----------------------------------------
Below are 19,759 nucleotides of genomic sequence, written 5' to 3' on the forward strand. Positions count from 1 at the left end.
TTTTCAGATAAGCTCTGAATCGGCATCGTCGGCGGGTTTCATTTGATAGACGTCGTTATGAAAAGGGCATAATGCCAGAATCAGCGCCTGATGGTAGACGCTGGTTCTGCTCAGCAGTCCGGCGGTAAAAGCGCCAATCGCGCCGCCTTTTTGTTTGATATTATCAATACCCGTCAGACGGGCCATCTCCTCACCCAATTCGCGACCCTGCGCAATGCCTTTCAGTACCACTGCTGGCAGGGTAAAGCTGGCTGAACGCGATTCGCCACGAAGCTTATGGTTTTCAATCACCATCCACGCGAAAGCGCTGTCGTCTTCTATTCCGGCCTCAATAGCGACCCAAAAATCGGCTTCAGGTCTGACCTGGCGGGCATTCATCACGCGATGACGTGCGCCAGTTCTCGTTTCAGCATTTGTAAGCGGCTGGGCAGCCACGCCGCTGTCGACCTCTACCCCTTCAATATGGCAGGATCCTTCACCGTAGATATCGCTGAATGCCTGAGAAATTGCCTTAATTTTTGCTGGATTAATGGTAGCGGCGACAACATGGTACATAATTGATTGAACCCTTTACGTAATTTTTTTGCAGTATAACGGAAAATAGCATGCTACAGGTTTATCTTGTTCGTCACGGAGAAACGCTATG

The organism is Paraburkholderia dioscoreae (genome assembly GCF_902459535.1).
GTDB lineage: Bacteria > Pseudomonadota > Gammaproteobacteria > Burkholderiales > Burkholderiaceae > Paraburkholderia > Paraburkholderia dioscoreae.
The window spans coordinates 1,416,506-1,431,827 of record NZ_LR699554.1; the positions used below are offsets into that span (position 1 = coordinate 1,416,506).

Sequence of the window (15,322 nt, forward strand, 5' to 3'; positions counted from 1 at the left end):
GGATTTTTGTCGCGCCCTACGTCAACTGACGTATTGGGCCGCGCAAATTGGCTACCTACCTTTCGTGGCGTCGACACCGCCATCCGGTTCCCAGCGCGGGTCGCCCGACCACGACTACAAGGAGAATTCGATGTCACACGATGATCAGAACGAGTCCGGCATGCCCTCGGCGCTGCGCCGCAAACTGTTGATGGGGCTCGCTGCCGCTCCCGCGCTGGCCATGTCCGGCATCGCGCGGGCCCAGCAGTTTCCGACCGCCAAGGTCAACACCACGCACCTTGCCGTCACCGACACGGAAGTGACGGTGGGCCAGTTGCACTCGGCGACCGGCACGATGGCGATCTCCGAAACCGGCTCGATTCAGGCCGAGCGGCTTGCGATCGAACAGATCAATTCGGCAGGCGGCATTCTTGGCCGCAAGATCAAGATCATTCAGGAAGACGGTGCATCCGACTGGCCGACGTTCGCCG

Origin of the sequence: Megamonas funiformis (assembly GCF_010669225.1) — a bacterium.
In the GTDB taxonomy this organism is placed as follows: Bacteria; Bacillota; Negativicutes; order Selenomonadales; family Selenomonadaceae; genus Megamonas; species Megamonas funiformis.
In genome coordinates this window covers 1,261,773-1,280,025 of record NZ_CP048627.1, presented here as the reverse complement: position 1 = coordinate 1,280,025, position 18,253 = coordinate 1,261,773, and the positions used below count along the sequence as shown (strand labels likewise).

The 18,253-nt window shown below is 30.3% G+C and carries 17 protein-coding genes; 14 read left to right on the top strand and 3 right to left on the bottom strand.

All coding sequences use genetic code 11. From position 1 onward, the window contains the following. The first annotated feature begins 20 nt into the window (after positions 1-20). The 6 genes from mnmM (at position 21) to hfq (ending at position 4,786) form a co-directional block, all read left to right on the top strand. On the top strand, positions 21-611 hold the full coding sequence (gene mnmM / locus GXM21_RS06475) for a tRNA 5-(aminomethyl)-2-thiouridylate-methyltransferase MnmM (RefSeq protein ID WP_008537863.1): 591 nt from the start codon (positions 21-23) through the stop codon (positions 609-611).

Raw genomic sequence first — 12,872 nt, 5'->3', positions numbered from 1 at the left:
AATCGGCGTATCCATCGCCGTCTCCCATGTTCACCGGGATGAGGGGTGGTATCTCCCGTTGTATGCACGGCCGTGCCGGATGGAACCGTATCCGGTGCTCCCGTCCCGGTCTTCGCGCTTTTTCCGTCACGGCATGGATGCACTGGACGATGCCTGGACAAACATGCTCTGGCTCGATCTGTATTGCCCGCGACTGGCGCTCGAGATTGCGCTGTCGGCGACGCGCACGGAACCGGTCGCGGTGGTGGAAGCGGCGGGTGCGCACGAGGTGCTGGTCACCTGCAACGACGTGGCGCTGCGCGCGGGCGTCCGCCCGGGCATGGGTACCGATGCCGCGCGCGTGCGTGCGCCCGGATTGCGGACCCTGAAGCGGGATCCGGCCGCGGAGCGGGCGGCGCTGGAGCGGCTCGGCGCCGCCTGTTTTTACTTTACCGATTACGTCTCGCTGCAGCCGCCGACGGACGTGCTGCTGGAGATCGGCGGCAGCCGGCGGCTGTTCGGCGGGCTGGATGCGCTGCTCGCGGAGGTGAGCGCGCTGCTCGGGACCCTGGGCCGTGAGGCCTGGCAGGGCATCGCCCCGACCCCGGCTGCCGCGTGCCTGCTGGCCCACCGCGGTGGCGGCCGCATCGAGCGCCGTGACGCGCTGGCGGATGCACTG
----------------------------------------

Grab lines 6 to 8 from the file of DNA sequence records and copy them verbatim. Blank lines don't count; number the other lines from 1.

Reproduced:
Sequence of the window (15,322 nt, forward strand, 5' to 3'; positions counted from 1 at the left end):
GGATTTTTGTCGCGCCCTACGTCAACTGACGTATTGGGCCGCGCAAATTGGCTACCTACCTTTCGTGGCGTCGACACCGCCATCCGGTTCCCAGCGCGGGTCGCCCGACCACGACTACAAGGAGAATTCGATGTCACACGATGATCAGAACGAGTCCGGCATGCCCTCGGCGCTGCGCCGCAAACTGTTGATGGGGCTCGCTGCCGCTCCCGCGCTGGCCATGTCCGGCATCGCGCGGGCCCAGCAGTTTCCGACCGCCAAGGTCAACACCACGCACCTTGCCGTCACCGACACGGAAGTGACGGTGGGCCAGTTGCACTCGGCGACCGGCACGATGGCGATCTCCGAAACCGGCTCGATTCAGGCCGAGCGGCTTGCGATCGAACAGATCAATTCGGCAGGCGGCATTCTTGGCCGCAAGATCAAGATCATTCAGGAAGACGGTGCATCCGACTGGCCGACGTTCGCCG

Origin of the sequence: Megamonas funiformis (assembly GCF_010669225.1) — a bacterium.